my glory; who took David from the sheepfold, and made him king over Israel, and raised him to all the glory he had enjoyed; and in whom he gloried as his covenant God, and of whom he made his boast; and not of his strength, valour, wisdom, riches, and honour. So God the Father is the glory of Christ, the glorifier of him, by supporting him under his sufferings, raising him from the dead, and setting him at his own right hand, where he is crowned with glory and honour: he is the glory of his people, in whom they glory, and by whom they are called to eternal glory; and who will give it to them, and reveal it in them, even an eternal weight of it, which the sufferings of this life are not worthy to be compared unto;

and the lifter up mine head; such as the helmet is: the Lord was lifter up of David's head when he brought him to the throne, and afterwards gave him victory over his enemies; for so the phrase of lifting up the head signifies; see 2 Kings 25:27. And he was the lifter up of Christ's head when he raised him from the dead; and exalted him, both with and at his right hand, to be a Prince and a Saviour, and gave him a name above every name. And he is the lifter up of the heads of his people in conversion, when he raises them from a low estate, and sets them among princes to inherit the throne of glory; and when he gives them comfort, peace, and joy, which causes them to lift up their heads; whereas in sorrow, and mourning, and distress, the head is bowed down like a bulrush, Isaiah 58:5; and when he gives them boldness and confidence, as at the throne of grace now, through the sprinkling of the blood of Christ upon them; so at the bar of judgment hereafter, through the righteousness of Christ put upon them, as that they shall not be ashamed nor confounded; see Luke 21:28; and he will be the lifter up of their heads in the resurrection morn, and when they shall appear with Christ in glory.

(a) "circa me", Junius & Tremellius, Piscator, Muis, Ainsworth, Cocceius, Michaelis.

But thou, O LORD, art a shield for me; my glory, and the lifter up of mine head.
EXEGETICAL (ORIGINAL LANGUAGES)
3. a shield for me] More significantly the original, a shield about me. A natural metaphor for a warrior-poet. Cp. God’s promise to Abraham, Genesis 15:1; Deuteronomy 33:29; Psalm 18:2, &c.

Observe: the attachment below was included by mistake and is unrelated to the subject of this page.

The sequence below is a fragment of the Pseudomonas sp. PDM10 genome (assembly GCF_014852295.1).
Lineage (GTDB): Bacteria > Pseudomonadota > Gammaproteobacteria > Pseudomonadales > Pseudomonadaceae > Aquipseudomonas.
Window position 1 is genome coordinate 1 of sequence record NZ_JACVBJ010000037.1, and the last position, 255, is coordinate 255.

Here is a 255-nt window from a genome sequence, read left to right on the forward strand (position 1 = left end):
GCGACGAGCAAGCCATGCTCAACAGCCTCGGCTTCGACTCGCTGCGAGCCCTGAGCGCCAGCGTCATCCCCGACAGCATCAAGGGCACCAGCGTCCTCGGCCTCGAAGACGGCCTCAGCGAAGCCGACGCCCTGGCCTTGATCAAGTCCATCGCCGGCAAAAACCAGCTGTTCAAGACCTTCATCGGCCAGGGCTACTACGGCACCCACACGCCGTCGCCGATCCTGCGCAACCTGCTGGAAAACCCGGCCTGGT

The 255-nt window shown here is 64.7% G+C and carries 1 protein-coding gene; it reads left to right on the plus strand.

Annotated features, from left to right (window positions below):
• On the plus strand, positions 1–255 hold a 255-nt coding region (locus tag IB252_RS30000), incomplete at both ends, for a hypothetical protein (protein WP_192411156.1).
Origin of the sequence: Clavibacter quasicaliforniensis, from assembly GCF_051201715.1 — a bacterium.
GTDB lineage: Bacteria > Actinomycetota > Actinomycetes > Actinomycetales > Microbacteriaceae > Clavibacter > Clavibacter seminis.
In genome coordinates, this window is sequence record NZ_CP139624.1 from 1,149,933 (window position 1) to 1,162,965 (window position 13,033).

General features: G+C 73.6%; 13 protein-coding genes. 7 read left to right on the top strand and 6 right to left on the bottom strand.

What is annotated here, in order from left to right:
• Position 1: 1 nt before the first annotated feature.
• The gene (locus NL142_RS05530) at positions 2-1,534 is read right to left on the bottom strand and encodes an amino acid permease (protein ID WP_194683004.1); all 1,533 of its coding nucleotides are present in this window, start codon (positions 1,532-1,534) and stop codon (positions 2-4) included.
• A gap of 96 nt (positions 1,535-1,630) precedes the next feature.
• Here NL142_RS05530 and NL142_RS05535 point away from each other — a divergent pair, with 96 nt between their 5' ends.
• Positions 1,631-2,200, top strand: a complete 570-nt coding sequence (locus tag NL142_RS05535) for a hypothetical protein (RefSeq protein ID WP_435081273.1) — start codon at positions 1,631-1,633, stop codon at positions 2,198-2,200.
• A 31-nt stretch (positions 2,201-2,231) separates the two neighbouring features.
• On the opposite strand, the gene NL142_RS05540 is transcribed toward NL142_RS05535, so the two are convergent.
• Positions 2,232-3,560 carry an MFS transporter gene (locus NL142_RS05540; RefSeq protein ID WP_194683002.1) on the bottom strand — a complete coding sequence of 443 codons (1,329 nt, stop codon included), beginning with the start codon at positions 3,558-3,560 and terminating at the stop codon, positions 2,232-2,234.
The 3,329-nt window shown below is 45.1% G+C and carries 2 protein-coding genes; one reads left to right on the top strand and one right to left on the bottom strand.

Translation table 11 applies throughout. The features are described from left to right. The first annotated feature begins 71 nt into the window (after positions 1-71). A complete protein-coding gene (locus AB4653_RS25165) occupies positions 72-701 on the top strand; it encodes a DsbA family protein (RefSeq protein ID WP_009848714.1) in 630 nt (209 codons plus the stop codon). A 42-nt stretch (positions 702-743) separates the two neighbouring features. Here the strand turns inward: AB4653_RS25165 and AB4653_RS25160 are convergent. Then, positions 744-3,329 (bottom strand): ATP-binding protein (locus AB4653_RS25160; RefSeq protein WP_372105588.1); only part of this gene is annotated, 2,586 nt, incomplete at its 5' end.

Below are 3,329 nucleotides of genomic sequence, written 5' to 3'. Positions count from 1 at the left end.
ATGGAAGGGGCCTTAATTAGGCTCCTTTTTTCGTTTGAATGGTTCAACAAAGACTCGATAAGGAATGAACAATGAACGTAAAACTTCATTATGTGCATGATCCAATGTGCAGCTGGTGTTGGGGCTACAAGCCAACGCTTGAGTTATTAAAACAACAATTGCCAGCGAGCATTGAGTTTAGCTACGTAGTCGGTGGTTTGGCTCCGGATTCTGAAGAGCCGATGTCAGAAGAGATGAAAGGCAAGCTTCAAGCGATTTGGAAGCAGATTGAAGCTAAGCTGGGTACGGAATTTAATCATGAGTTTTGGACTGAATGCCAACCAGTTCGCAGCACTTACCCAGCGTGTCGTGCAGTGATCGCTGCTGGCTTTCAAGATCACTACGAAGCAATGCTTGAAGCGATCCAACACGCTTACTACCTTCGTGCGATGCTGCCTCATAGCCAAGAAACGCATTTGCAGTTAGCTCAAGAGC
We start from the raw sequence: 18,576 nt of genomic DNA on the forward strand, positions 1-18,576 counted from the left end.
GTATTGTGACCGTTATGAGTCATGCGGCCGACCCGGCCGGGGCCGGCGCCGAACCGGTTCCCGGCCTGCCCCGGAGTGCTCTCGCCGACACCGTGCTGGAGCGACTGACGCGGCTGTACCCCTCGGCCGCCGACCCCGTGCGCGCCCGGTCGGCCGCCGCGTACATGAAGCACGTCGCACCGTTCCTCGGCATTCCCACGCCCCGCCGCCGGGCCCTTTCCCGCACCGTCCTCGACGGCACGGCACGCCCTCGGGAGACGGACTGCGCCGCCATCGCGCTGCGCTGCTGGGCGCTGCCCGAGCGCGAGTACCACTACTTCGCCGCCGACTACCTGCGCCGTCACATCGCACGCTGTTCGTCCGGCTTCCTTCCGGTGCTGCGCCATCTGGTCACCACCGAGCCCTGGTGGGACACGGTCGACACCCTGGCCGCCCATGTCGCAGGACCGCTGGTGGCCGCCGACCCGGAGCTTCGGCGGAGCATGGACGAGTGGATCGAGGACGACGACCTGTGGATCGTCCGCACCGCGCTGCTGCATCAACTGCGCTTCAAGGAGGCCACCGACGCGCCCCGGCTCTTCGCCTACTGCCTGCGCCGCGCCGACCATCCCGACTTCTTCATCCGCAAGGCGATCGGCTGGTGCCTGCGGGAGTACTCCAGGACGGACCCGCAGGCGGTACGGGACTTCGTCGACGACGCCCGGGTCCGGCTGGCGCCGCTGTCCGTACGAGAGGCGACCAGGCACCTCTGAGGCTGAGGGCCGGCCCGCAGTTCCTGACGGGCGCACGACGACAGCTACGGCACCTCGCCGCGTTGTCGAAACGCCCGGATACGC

my glory] The honour of the Israelite king was derived from Jehovah, whose representative he was. Cp. Psalm 21:5; Psalm 62:7; and see note on Psalm 4:2. My worship (P.B.V.) = my honour or glory.

the lifter up of mine head] A general truth. David is still confident that as Jehovah raised him from low estate to royal dignity, and brought him up from depths of trouble in times past, He can even now save him and restore him to the throne. Cp. 2 Samuel 15:25.

3, 4. Men may say that God has forsaken him, but he knows that it is not so.Verse 3. - But thou, O Lord, art a shield for me; or, about me(see the Revised Version). (For the sentiment, comp. Genesis 15:1; Deuteronomy 33:29; 2 Samuel 22:3; Psalm 28:7; Psalm 33:20; Psalm 84:9, etc.) The expression has peculiar force in David's mouth, who, as a "man of war," fully appreciated the saving power of a shield. My glory (comp. Psalm 62:7). And the lifter up of mine head. As God had raised up David to the throne (2 Samuel 2:4; 2 Samuel 5:3), and prospered him in his wars (2 Samuel 8:1-14), and exalted him above all the other kings of the period, so he was well able now, if he so willed, to restore him to his place and re-establish him in the monarchy (comp. 2 Samuel 15:25; Psalm 43:3). The Anointed One himself now speaks and expresses what he is, and is able to do, by virtue of the divine decree. No transitional word or formula of introduction denotes this sudden transition from the speech of Jahve to that of His Christ. The psalmist is the seer: his Psalm is the mirrored picture of what he saw and the echo of what he heard. As Jahve in opposition to the rebels acknowledges the king upon Zion, so the king on Zion appeals to Him in opposition to the rebels. The name of God, יהוה, has Rebia magnum and, on account of the compass of the full intonation of this accent, a Gaja by the Sheb (comp. אלהי Psalm 25:2, אלהים Psalm 68:8, אדני Psalm 90:1).